An agent that catalyzes the combustion is a compound or mixture of compounds that facilitates the triggering and the maintenance of the reaction. The catalyst allows the fumigation to be initiated with an ignition system that is reasonably powerful, in particular in terms of risks during handling, and the reaction to be self-maintaining.

A smoke composition according to the invention emits or releases an aerosol or a gas, generally intended to destroy or to control microorganisms, insects or other unwanted invaders. It consists of a set of compounds comprising at least the smoke base and the active ingredient, the latter being advantageously chosen from bactericidal, fungicidal, virucidal, yeast-destroying, insecticidal, and acaricidal agents, and also having to possess good resistance to heat and to oxidation, and to readily vaporize.

The active ingredient is introduced into the smoke composition, in solid, liquid or pasty form.

By way of illustration, the C.E.B. insecticidal test protocol No. 135a and the airborne disinfection standard NFT 72-281 may be considered.

With a base of the invention, effectiveness according to the C.E.B. insecticidal test protocol No. 135a, for an active ingredient, at the dose of 1.5 mg/m3 is unexpectedly observed, whereas, with a conventional base and this same active ingredient, the effective dose is 9 mg/m3.

Using another base of the invention, it is also unexpectedly observed that a disinfectant smoke composition can be effective within the meaning of standard NFT-72-281 in terms of fungal and bacterial destruction, with an active ingredient at a dose of 2 mg/m3 versus 100 mg/m3 previously with the same active ingredient.

A smoke base of the invention therefore makes it possible, in comparison with the known smoke bases and at comparable effectiveness, to decrease both the proportion of the reducing agent and that of the active ingredient, which are the two main sources of residues after fumigation.

Other preferential characteristics of the invention, considered alone or in combination, and making it possible to obtain the abovementioned advantages, are disclosed hereinafter.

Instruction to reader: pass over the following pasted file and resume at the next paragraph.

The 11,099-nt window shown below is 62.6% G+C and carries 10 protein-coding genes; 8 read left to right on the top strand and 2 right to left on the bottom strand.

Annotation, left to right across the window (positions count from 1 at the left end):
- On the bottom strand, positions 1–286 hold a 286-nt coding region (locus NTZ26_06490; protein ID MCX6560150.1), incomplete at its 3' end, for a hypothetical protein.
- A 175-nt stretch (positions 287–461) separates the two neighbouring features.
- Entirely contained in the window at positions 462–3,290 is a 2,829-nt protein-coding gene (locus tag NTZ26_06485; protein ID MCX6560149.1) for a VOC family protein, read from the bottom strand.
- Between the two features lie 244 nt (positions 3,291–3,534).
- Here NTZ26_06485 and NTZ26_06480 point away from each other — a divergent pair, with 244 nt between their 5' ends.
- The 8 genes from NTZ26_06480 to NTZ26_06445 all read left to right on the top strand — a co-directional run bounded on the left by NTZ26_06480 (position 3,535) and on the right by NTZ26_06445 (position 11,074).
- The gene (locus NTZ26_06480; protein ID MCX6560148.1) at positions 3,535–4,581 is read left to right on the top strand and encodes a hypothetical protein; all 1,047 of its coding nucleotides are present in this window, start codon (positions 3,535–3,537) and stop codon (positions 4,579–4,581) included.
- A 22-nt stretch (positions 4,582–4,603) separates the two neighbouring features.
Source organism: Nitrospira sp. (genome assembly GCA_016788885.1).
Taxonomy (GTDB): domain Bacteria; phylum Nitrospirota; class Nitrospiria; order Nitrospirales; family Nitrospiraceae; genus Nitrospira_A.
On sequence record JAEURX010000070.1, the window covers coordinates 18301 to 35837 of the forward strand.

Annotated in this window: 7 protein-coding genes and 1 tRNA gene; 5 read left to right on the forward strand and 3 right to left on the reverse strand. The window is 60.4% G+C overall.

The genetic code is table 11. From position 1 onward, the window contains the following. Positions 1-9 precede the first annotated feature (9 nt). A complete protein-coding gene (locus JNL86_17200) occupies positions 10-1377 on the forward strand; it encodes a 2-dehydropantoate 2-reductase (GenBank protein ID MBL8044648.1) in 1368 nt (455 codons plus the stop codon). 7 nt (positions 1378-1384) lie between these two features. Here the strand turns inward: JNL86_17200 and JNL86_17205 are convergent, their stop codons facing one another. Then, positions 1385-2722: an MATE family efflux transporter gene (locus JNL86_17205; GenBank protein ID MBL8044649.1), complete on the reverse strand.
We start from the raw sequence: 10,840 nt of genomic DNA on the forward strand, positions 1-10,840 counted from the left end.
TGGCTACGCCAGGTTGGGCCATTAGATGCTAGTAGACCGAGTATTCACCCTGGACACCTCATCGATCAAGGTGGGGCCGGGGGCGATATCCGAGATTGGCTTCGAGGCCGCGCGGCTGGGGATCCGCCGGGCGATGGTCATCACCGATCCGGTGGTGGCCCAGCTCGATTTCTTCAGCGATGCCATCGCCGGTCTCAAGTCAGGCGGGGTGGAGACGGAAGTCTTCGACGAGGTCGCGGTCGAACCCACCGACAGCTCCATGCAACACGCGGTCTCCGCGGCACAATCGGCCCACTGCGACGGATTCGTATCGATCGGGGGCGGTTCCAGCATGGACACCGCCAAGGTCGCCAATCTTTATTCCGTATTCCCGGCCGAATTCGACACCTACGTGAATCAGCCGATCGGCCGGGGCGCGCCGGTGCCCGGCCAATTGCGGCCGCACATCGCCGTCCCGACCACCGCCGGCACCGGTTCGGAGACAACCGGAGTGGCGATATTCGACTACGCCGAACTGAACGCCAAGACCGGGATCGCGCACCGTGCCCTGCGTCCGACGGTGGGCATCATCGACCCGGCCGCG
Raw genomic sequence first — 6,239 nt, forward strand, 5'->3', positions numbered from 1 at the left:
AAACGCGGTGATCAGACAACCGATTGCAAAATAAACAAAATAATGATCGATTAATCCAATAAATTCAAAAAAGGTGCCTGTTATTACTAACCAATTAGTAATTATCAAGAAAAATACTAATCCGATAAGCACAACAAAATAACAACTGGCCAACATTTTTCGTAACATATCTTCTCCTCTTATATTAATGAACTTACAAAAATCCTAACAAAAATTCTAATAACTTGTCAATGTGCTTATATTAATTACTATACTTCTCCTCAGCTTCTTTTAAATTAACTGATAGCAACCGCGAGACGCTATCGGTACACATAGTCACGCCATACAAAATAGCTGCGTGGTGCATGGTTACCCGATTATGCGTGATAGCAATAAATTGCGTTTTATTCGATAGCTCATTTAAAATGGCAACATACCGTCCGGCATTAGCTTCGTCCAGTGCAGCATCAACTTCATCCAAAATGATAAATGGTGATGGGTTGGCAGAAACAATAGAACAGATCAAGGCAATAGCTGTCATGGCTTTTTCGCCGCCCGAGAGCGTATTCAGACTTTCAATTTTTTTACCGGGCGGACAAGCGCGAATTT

Thus, said base may comprise, relative to the final weight of the base, from 2% to 14%, preferably 8 to 12% by weight of said aerating agent and from 0.5 to 10%, preferably 3 to 5% by weight of said catalyst, and from 12 to 60% by weight, preferably from 23 to 42% of said regulating agent.

Certain compounds can perform several functions; they may thus be both catalysts and regulating agents or aerating agents and regulating agents. In this case, the proportion in the base of such a compound can reach the proportion of catalyst or aerating agent, plus, if necessary, the proportion of regulating agent.

Clay and magnesium chloride hexahydrate, phosphates and polyphosphates are preferential catalyst and regulating compounds.

Inorganic hydroxides, carbonates and bicarbonates are aerating and regulating compounds.

Among these, aluminum hydroxide, magnesium hydroxide and iron hydroxide, calcium carbonate, magnesium carbonate, sodium carbonate and potassium carbonate, that may or may not crystallize with water, are preferential aerating and regulating compounds.

The simple aerating compounds are advantageously chosen from silica, such as precipitated silica or vaporized silica, kieselguhr, talc, silicates, iron oxide, aluminum oxide, magnesium oxide and calcium oxide, aluminum sulfate, magnesium sulfate, calcium sulfate, potassium sulfate, sodium sulfate and barium sulfate, and mixtures of these compounds.

The simple catalyst compounds are advantageously chosen from halogenated inorganic salts, including ammonium-based salts, and/or inorganic or organic copper salts and/or titanium oxide TiO2 and mixtures thereof.

Among these, the preferential catalyst compounds are chosen from sodium chloride, sodium iodide, potassium chloride, potassium iodide, calcium chloride, calcium iodide, magnesium chloride, magnesium iodide, ammonium chloride, ammonium iodide, copper chloride, copper iodide, cupric oxide CuO, and titanium oxide TiO2.